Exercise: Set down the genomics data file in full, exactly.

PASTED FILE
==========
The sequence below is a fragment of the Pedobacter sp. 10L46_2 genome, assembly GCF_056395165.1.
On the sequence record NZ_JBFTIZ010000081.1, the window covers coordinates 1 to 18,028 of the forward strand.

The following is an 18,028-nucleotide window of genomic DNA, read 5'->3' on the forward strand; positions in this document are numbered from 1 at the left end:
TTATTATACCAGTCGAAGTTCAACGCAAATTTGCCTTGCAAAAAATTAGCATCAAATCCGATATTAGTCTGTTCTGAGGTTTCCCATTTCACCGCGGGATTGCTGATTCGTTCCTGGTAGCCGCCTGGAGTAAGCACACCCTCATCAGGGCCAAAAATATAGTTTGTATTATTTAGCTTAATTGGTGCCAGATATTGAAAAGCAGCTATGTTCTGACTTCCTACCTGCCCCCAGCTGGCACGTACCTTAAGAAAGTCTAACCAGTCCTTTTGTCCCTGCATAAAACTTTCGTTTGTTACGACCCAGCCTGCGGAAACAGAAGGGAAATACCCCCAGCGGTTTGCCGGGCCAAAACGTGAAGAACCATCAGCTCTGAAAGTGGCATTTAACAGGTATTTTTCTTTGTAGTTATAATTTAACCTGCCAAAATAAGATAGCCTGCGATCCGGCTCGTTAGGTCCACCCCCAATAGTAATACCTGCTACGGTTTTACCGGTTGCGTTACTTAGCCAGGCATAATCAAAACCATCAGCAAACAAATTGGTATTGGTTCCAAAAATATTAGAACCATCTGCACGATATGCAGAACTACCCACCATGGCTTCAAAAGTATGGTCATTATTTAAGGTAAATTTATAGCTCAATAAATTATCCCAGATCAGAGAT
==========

The sequence below is a fragment of the Pedobacter sp. 10L46_2 genome, assembly GCF_056395165.1.
On the sequence record NZ_JBFTIZ010000081.1, the window covers coordinates 1 to 18,028 of the forward strand.

The following is an 18,028-nucleotide window of genomic DNA, read 5'->3' on the forward strand; positions in this document are numbered from 1 at the left end:
TTATTATACCAGTCGAAGTTCAACGCAAATTTGCCTTGCAAAAAATTAGCATCAAATCCGATATTAGTCTGTTCTGAGGTTTCCCATTTCACCGCGGGATTGCTGATTCGTTCCTGGTAGCCGCCTGGAGTAAGCACACCCTCATCAGGGCCAAAAATATAGTTTGTATTATTTAGCTTAATTGGTGCCAGATATTGAAAAGCAGCTATGTTCTGACTTCCTACCTGCCCCCAGCTGGCACGTACCTTAAGAAAGTCTAACCAGTCCTTTTGTCCCTGCATAAAACTTTCGTTTGTTACGACCCAGCCTGCGGAAACAGAAGGGAAATACCCCCAGCGGTTTGCCGGGCCAAAACGTGAAGAACCATCAGCTCTGAAAGTGGCATTTAACAGGTATTTTTCTTTGTAGTTATAATTTAACCTGCCAAAATAAGATAGCCTGCGATCCGGCTCGTTAGGTCCACCCCCAATAGTAATACCTGCTACGGTTTTACCGGTTGCGTTACTTAGCCAGGCATAATCAAAACCATCAGCAAACAAATTGGTATTGGTTCCAAAAATATTAGAACCATCTGCACGATATGCAGAACTACCCACCATGGCTTCAAAAGTATGGTCATTATTTAAGGTAAATTTATAGCTCAATAAATTATCCCAGATCAGAGAT